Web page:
Delhi High Court issues notice in plea challenging constitutional validity of Waqf Act 1995

Read Time: 06 minutes

The Delhi High Court has issued notice today in a plea that challenges the constitutional validity of the Waqf Act, 1995 and inter alia contends that the Act is antithetical to secularism in India.

A bench of acting Chief Justice Vipin Sanghi and Justice Naveen Chawla heard the matter and issued notice to the Respondents. They also inquired as to why the Waqf Board was not imploded as a party to the proceedings. The Petitioner informed the court that he would file an amended memo of parties within a week. Mr. Chetan Sharma, ASG accepted notice on behalf of the Union of India. He also pointed out that one of the submissions made by the Petitioner to the effect that the Waqf Act, 1995 does not have a statement of objects and reasons was incorrect but conceded that otherwise, the petition raises substantial questions of law. 

The public interest litigation challenges the validity of Sections 4, 5, 6, 7, 8, 9, 14 of the Waqf Act, 1995 and praying for directions to the Central Government or Law Commission of India to draft a ‘Uniform Code for Trust-Trustees and Charities-Charitable Institutions’ .

The petitioner, Advocate Ashwini Kumar Upadhyay, has challenged the validity of provisions of the Waqf Act, 1995 on the ground that they are "unfair" and "arbitrary", as there are "no similar laws for any other religious community in India".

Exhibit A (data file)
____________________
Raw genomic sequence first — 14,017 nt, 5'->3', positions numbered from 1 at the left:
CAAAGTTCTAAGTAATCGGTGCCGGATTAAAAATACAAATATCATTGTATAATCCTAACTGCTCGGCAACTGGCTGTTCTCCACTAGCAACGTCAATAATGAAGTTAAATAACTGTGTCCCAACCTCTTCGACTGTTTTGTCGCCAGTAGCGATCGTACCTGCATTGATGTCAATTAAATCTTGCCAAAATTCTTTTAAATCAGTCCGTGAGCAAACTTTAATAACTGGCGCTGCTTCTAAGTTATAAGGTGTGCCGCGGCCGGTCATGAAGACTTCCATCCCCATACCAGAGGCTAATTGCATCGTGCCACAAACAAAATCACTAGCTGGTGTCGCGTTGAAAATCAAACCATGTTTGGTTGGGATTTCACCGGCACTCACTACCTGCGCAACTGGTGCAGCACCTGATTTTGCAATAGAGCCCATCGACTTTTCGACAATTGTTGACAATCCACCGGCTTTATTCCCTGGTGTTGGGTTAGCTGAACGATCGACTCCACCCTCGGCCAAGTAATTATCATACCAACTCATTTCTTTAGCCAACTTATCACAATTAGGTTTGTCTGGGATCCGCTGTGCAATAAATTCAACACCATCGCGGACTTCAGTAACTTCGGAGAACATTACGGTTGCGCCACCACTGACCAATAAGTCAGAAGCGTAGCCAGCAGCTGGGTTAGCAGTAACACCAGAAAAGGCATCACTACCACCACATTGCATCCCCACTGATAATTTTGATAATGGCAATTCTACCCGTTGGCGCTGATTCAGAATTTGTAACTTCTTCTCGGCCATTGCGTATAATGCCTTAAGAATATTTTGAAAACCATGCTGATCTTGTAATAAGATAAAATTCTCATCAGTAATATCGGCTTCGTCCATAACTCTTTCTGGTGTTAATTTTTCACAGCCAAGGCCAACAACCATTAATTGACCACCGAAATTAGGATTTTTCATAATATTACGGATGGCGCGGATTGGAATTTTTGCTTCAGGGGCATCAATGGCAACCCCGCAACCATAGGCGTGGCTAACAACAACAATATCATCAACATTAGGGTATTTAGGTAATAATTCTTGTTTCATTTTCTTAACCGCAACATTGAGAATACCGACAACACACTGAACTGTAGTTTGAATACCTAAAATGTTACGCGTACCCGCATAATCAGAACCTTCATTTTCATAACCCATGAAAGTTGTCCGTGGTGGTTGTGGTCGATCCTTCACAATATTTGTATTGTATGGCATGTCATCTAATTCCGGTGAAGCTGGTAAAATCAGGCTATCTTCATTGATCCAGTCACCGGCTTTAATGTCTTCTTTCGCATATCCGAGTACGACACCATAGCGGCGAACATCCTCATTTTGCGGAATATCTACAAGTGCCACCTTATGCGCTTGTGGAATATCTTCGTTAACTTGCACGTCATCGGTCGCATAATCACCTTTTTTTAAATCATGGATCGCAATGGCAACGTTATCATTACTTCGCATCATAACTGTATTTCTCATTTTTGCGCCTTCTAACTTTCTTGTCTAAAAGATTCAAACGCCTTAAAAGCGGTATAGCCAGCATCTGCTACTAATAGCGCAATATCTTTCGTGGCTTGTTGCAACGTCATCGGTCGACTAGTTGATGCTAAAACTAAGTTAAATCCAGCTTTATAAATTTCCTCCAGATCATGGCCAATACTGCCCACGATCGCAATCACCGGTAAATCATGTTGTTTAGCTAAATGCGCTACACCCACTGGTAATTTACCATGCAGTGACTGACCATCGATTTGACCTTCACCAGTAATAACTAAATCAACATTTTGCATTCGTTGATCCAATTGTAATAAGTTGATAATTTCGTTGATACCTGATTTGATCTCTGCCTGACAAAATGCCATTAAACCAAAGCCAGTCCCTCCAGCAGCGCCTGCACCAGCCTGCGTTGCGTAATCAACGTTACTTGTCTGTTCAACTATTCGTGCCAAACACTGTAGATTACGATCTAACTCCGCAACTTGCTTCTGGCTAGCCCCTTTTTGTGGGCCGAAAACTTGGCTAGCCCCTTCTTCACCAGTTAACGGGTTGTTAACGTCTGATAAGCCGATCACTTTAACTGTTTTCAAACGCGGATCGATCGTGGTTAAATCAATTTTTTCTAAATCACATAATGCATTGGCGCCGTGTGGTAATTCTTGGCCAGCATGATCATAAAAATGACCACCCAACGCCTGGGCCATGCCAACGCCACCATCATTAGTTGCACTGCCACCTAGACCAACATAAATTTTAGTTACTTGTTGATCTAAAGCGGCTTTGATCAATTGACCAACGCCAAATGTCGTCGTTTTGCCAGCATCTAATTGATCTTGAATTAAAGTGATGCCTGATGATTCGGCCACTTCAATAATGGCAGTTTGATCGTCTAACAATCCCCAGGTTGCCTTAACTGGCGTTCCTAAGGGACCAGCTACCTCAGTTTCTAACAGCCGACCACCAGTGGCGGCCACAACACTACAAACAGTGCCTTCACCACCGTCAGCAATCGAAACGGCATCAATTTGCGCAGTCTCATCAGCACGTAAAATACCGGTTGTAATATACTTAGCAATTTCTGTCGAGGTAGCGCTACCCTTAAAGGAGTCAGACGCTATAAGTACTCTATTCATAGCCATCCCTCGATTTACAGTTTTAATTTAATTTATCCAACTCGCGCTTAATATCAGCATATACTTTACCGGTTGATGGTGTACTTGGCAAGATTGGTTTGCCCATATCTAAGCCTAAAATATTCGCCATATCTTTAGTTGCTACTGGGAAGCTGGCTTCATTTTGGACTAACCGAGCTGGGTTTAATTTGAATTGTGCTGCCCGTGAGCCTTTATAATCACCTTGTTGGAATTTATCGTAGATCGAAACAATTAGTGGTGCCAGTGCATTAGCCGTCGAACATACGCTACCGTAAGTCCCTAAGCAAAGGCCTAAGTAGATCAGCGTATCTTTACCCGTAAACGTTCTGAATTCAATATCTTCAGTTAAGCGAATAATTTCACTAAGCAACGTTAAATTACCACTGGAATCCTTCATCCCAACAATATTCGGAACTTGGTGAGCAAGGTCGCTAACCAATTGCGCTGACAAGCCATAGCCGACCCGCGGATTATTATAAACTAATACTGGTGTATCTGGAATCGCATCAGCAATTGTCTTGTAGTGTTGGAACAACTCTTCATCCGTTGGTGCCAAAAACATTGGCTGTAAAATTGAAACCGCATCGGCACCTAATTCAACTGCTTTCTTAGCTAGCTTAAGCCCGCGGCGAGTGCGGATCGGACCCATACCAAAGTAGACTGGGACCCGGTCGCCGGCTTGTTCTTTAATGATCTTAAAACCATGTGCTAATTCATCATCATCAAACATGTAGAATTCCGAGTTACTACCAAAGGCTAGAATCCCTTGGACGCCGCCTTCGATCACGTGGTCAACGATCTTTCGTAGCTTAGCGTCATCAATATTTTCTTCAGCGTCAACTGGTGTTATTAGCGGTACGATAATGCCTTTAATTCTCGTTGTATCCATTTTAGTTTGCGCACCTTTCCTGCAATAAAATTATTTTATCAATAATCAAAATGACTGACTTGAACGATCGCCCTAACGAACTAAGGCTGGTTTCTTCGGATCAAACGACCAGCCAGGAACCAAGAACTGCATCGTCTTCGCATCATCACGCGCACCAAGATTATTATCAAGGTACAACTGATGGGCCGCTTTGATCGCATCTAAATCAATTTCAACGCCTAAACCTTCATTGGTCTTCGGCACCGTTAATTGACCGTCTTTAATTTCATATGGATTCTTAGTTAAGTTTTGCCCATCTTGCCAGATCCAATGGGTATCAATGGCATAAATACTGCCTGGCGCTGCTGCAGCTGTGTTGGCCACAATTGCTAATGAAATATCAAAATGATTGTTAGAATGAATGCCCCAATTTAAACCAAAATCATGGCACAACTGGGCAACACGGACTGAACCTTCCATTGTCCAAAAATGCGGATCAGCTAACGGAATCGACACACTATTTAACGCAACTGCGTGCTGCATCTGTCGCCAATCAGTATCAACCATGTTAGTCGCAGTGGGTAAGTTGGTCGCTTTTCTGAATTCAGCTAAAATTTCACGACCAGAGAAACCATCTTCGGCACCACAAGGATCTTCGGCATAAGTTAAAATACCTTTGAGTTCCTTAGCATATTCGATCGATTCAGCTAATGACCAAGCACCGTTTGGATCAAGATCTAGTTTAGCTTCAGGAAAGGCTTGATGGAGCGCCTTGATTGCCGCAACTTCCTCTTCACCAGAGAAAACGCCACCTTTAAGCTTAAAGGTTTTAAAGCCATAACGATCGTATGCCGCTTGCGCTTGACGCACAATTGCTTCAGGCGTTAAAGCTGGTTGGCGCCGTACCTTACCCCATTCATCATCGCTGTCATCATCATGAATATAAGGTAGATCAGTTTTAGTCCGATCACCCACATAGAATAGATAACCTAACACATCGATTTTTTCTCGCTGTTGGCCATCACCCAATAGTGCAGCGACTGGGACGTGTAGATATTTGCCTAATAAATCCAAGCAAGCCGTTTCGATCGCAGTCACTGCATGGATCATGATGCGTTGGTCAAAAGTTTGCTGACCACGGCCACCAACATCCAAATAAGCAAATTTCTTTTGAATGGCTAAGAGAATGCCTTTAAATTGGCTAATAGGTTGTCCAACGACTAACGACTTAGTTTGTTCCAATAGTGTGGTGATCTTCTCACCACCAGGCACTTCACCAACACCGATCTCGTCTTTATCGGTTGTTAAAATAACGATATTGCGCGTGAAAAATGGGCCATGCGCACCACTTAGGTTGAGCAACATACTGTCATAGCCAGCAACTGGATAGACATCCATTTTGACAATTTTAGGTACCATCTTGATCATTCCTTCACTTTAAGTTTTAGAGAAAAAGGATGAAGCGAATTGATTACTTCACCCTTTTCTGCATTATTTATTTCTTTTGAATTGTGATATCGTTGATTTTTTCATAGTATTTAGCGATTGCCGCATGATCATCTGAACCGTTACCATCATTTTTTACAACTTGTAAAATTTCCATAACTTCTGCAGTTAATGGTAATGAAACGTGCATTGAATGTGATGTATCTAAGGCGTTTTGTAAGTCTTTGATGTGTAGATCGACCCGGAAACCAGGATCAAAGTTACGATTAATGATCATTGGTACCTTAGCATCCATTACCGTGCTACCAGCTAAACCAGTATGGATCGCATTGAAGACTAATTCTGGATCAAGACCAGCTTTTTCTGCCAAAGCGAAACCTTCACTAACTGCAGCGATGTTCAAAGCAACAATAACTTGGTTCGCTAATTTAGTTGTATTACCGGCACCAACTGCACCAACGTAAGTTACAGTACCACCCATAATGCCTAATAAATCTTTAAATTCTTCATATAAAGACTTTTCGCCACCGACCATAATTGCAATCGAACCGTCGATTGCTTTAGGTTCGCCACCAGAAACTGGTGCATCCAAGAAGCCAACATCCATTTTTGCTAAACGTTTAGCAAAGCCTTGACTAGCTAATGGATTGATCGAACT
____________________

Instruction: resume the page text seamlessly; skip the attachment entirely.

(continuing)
Other arguments made by the Petitioner are as follows:-

  • A Waqf has not been envisaged anywhere in the Indian Constitution
  • The Waqf Act, 1995, if made to protect religious minorities, must be in consonance with Articles 14 and 15 of the Constitution and must cover other religious minorities such Jains, Buddhists, Sikhs, Christians, etc and not be made solely for Islam.
  • The provisions of the Waqf Act, 1995 grant special status to Waqf properties and give the Waqf board unbridled powers, while denying such powers to other religious institutions such as Trusts, Mutts, Akharas, etc.
  • There is a lack of safeguards against the properties of Hindus, Jains, Buddhists, Sikhs and other communities, from inclusion in the list of Waqf properties issued by the Waqf Board. This is because what property constitutes Waqf property is determined by the Waqf Board, subject to order of the Waqf Tribunal.
  • While Waqf Tribunals have been given special rights under Sections 54-55 of the Waqf Act, 1995, Trustees, Managers, Shebaits, Mahants and other similarly situated persons managing and administering  other religious institutions and properties do not enjoy similar rights and power. Thus, the Waqf Act, 1995 is against the right to equality guaranteed under Article 14 and 15 of the Constitution of India

Recently, the Supreme Court refused to entertain a similar petition petition [WP(C)1080/2021] filed by the Petitioner before the Apex Court, challenging the constitutionality of the Waqf Act, 1995. However, the Petitioner withdrew said Petition from the Apex Court, with liberty to approach the High Court.